Cattlemen and Union Members?

Have you ever been in a room where cattlemen, a labor union, a progressive consumer group and urban farmers were all working together? Such an event took place in Ft. Collins on the evening of August 27th, 2010. Everyone was there because they are interested in non-corporate food. These unlikely allies are working together to stop the takeover of another segment of our economy by a few corporations. How long has this enlightened cooperation been going on?

Corporations have demonstrated their ineptitude by ruining the newspaper business and the economy, and now they are well on their way to destroying, degrading, and contaminating the food industry. A few corporations have already taken over the egg industry (500,000 bad eggs!), the chicken industry,  and the hog industry, but the cattlemen are fighting mad and fighting back. They don’t plan on taking this lying down.

This situation did not come about overnight. In 1919, the Federal Trade Commission presented President Wilson with seven volumes of evidence related to noncompetitive practices in the meat packing industry. Two years later, Congress passed the Packers and Stockyards Act. That law was supposed to make the meat business more competitive, so everybody could make a living. As it turns out, it was not properly enforced, so now there are just four major corporations (one of which is based outside the United States) dominating the meat packing business. As a result, what used to be a competitive market is now a closed market. Meat prices used to be set by market conditions. Now the corporations offer the cattlemen a contract, and they can take it or leave it. The ranchers are making a lot less money because the corporate packers are getting it all, and the consumer is paying more and more at the corporate-owned supermarket. In addition, the banking system is working to concentrate the control of money and credit, in order to solidify corporate power.

Now, cattlemen are working with meat-packing union members, who are also taking it on the chin. Corporate owners are doing their best to hold down wages and increase production. Safety is secondary to getting the job done, and the facility environment is one of blood, stench, heat and hurry. One example: In 2003, Luis Madrigal had his arm severed in a Tyson packing plant in Pasco, Washington. For some reason, the arm protectors had been removed from the machine he was operating. The rate of injury and illness at that Tyson facility is more than two and a half times the national average for meat packing plants.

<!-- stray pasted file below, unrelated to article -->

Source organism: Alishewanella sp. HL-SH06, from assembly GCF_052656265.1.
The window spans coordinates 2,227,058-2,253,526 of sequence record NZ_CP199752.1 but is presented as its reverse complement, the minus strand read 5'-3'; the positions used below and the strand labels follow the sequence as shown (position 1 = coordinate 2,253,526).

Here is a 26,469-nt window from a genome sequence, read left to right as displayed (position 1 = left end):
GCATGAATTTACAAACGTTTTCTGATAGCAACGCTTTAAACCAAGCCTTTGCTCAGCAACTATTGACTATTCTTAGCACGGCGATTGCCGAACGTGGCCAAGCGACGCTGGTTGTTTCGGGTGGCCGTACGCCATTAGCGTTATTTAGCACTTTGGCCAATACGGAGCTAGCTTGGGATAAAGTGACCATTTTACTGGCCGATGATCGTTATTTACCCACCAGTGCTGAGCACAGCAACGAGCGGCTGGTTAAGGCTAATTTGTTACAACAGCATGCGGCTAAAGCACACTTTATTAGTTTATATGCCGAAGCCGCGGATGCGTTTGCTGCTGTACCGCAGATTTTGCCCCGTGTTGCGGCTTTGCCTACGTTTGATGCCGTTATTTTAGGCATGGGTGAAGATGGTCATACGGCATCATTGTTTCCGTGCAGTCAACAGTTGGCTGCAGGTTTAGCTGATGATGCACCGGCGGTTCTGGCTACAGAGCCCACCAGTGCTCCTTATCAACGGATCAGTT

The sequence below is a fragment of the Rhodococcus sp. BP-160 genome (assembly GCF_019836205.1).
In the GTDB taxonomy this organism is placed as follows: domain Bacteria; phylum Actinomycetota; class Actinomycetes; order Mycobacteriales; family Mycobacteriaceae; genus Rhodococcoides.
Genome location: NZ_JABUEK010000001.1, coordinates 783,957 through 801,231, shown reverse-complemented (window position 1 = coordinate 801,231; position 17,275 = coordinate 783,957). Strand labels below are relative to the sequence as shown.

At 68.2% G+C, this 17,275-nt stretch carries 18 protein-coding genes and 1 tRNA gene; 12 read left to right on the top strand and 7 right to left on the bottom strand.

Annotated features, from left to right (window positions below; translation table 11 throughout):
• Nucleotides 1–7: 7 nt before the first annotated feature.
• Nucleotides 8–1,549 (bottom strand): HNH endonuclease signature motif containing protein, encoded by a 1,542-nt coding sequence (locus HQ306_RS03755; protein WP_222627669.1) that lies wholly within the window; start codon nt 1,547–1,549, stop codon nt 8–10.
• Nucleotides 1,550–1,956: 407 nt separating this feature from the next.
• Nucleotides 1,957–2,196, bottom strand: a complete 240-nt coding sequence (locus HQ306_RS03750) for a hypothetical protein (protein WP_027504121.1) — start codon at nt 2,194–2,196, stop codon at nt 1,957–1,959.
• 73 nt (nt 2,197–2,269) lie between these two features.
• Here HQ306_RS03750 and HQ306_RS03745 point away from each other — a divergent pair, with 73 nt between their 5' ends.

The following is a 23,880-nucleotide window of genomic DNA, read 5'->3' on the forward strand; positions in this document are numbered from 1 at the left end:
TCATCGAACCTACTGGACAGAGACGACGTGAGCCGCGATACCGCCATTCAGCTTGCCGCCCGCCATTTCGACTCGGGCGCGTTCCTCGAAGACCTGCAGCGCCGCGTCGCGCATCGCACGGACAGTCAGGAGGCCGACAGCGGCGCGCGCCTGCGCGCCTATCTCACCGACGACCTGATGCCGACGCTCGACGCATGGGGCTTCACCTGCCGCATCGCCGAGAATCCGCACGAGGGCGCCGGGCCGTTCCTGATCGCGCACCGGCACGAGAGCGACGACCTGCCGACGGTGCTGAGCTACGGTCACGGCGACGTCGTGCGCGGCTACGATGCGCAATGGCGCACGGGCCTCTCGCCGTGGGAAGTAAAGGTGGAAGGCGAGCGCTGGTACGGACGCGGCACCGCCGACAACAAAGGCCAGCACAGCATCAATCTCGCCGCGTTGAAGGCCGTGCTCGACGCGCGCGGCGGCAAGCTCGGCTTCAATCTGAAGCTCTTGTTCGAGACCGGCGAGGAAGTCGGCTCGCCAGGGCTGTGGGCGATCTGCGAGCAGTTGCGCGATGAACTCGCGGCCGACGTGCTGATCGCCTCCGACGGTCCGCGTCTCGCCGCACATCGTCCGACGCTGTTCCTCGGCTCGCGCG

Courtesy of University of Washington

Corporations are driving our food industry into the ground

The day after the unlikely gathering of ranchers and union workers, the Department of Agriculture and the Justice Department held an event. Cabinet members Vilsack, of the US department of Agriculture, and Attorney General Eric Holder were there to orate and, hopefully, to listen to some sense. Two thousand people showed up to speak and reinforce comments.

Probably the most visionary comment was made by  Vaughn Meyer, a rancher from Reva, South Dakota. He said, in part, “An overwhelming amount of facts and figures have been presented here today. However, I would like to [refer] briefly to that which will not be said here today. That which is as bone chilling and sobering as an Arctic Northerly in mid-December. The silence here today that is representative of the 370,000 producers who, through the past 16 years, have lost their hopes and dreams in production agriculture. The silence of over half a million family members whose last view of their livelihood was in their rear view mirrors. A silence that is relative to the loss of 215,000 rural Main Street businesses throughout the past decade. I witness this silence, only broken by the wind, as I pass daily through my home town of Sorum, SD, now zip code zero.”

How much more corporate control of the economy can we stand? The  Obama Administration deserves credit for organizing this series of five events nationwide, but will they actually do something to help the family farm flourish? As agriculture goes, so go the rest of us. We all eat. Corporate food is not wholesome food.

Thanks to for the quote.

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